Fashion evolves from day to day as new trends pick up and die down every season. With the rise of Bangladeshi Thrift Stores, the change in BD Street fashion is evident. And a unique style has become more persistent over the past year. Vintage shirts, floral tops, velvet pieces, wide-legged pants, bedazzled tops, beaded jewellery, colourful accessories, and a touch of high fashion flare are ruling the BD Street scene. But what’s unique about this new fashion ecosystem is the source of these clothing pieces.
Bangladeshi Thrift Stores
Thrifting is the act of buying second-hand or factory reject items that are sold at a discounted price. There are no two pieces alike, which makes the process of getting a thrifted item way more rewarding than buying from fast fashion. The Bangladeshi thrift stores have created a change in how the youth consumes fashion. In the wake of Covid-19, Bangladeshi thrift stores evolved as more people moved into online-based cheaper alternatives. Most thrift stores operate on a weekly/monthly drop-based, one-item-only model. So, people are more invested in following their favourite thrift stores, and the thrift stores didn’t disappoint.
To understand the Bangladeshi thrift scene a bit more, I talked to Sunayna Subha (17), the founder of Bangladeshthrift, on how she started out. As an avid social media marketing enthusiast, the idea of starting a thrift store was spontaneous.
“I was coming back from tutoring kids and saw a man selling second-hand sweaters worth 100bdt. So, as I was thrifting, I found three beautiful sweaters, but unfortunately, they were not my size. So, I thought, why don’t I just start a thrift store?”
The lack of job opportunities for teenagers was also a major driving force for Sunayna and many other teenagers who operate a thrift store. When she first started her thrift store, there were 5-6 other operating thrift stores in Bangladesh.
Sunayna realized the true potential it had with sustainable fashion. Many of her customers at first hesitate with the idea of buying second-hand items. But soon, they discover the price, quality, and standalone nature of these pieces far exceeds the minor hiccup of buying second-hand items.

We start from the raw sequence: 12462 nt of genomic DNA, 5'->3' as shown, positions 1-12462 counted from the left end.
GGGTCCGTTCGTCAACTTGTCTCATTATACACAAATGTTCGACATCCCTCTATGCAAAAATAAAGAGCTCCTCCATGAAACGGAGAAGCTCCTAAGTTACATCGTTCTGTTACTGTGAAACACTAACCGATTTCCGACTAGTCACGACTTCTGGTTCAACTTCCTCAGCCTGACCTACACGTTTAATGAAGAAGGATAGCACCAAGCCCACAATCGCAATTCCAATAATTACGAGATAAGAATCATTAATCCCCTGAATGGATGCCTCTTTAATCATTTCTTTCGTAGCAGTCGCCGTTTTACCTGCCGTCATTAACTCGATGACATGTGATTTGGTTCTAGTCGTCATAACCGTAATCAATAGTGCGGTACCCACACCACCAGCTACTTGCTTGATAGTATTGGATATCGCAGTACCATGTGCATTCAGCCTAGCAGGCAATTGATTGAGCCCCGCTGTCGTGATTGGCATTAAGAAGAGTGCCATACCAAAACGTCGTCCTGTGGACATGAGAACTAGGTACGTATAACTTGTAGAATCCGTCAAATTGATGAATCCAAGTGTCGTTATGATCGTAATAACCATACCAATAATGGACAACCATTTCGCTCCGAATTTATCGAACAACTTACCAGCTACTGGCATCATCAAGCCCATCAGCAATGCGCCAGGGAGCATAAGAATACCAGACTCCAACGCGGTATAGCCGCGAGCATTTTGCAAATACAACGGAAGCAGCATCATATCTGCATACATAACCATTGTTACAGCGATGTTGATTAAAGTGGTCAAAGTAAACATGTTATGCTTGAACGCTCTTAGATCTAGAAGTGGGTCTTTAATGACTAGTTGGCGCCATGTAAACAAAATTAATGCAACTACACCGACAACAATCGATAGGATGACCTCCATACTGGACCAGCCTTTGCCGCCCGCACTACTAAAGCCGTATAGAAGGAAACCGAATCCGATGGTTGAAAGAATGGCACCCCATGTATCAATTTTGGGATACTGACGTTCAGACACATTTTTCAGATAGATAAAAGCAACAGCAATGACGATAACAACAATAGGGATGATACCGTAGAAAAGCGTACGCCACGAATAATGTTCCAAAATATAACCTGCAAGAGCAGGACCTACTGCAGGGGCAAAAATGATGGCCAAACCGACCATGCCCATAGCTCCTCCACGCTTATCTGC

“I taught myself a lot about sustainable fashion, cause before Bangladeshthrift, I used to buy a lot of fast fashion items myself.”
Many thrift stores are spreading the benefits of sustainable shopping. Which works as an inspiration to ditch fast fashion and embrace an eco-friendlier way of living. To more about sustainable fashion and green living, check out articles from our other brilliant writers here, here, and here.
Sunayna hopes to see physical thrift stores in Bangladesh soon as the demands rise and people become comfortable with the idea. According to her, vintage pieces like dresses and shirts are gaining unprecedented traction.
In the 6 months since Bangladeshthrift started, Sunayna’s venture has made waves in the Bangladeshi thrift store landscape. And we are honored to be a part of her journey.
To know a bit more about personal style and thrifting, I talked to Nousheen Manzur. If you have been on Instagram in the past year. Then, you have probably seen her face and distinctive style. Nousheen gave her two cents on the current fashion trends, saying-
“Current trends in fashion that have gotten popular are beaded jewellery, handmade crochet items, and loose fitted jeans/pants. I’ve also noticed punk-style silver jewellery getting more popular. Apart from this, patterned shirts and midi dresses have also become a part of the spring/ summer trends.”
Covid-19 had an undeniable influence on the broader acceptance of thrift and online shopping. Lower prices and accessibility have made thrifting more popular than shopping malls in recent times. With so much going on, finding what works for you can be a daunting task. Style and self-expression is a very fluid process with ever-moving pieces. So being able to connect and interpret trends to your own image is the way to go.